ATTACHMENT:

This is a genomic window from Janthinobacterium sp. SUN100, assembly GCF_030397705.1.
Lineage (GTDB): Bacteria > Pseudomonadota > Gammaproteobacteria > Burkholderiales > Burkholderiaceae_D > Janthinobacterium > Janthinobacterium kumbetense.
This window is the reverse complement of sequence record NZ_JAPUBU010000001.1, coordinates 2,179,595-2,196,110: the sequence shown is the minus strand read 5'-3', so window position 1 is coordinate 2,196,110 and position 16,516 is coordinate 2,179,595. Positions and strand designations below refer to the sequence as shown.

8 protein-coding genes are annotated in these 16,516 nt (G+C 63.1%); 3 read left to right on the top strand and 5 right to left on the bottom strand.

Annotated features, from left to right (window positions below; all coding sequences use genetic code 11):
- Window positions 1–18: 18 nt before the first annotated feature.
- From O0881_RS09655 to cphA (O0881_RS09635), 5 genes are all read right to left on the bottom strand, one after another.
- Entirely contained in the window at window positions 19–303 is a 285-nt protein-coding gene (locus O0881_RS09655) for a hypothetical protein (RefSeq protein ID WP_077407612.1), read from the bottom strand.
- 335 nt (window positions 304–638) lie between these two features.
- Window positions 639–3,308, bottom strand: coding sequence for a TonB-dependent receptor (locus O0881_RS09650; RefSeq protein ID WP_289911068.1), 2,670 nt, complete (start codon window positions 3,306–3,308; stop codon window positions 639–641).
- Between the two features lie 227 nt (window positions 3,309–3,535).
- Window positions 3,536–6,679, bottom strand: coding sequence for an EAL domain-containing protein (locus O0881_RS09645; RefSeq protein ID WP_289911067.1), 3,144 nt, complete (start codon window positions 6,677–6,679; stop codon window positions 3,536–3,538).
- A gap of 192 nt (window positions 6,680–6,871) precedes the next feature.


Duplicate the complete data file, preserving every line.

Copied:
This is a genomic window from Janthinobacterium sp. SUN100, assembly GCF_030397705.1.
Lineage (GTDB): Bacteria > Pseudomonadota > Gammaproteobacteria > Burkholderiales > Burkholderiaceae_D > Janthinobacterium > Janthinobacterium kumbetense.
This window is the reverse complement of sequence record NZ_JAPUBU010000001.1, coordinates 2,179,595-2,196,110: the sequence shown is the minus strand read 5'-3', so window position 1 is coordinate 2,196,110 and position 16,516 is coordinate 2,179,595. Positions and strand designations below refer to the sequence as shown.

8 protein-coding genes are annotated in these 16,516 nt (G+C 63.1%); 3 read left to right on the top strand and 5 right to left on the bottom strand.

Annotated features, from left to right (window positions below; all coding sequences use genetic code 11):
- Window positions 1–18: 18 nt before the first annotated feature.
- From O0881_RS09655 to cphA (O0881_RS09635), 5 genes are all read right to left on the bottom strand, one after another.
- Entirely contained in the window at window positions 19–303 is a 285-nt protein-coding gene (locus O0881_RS09655) for a hypothetical protein (RefSeq protein ID WP_077407612.1), read from the bottom strand.
- 335 nt (window positions 304–638) lie between these two features.
- Window positions 639–3,308, bottom strand: coding sequence for a TonB-dependent receptor (locus O0881_RS09650; RefSeq protein ID WP_289911068.1), 2,670 nt, complete (start codon window positions 3,306–3,308; stop codon window positions 639–641).
- Between the two features lie 227 nt (window positions 3,309–3,535).
- Window positions 3,536–6,679, bottom strand: coding sequence for an EAL domain-containing protein (locus O0881_RS09645; RefSeq protein ID WP_289911067.1), 3,144 nt, complete (start codon window positions 6,677–6,679; stop codon window positions 3,536–3,538).
- A gap of 192 nt (window positions 6,680–6,871) precedes the next feature.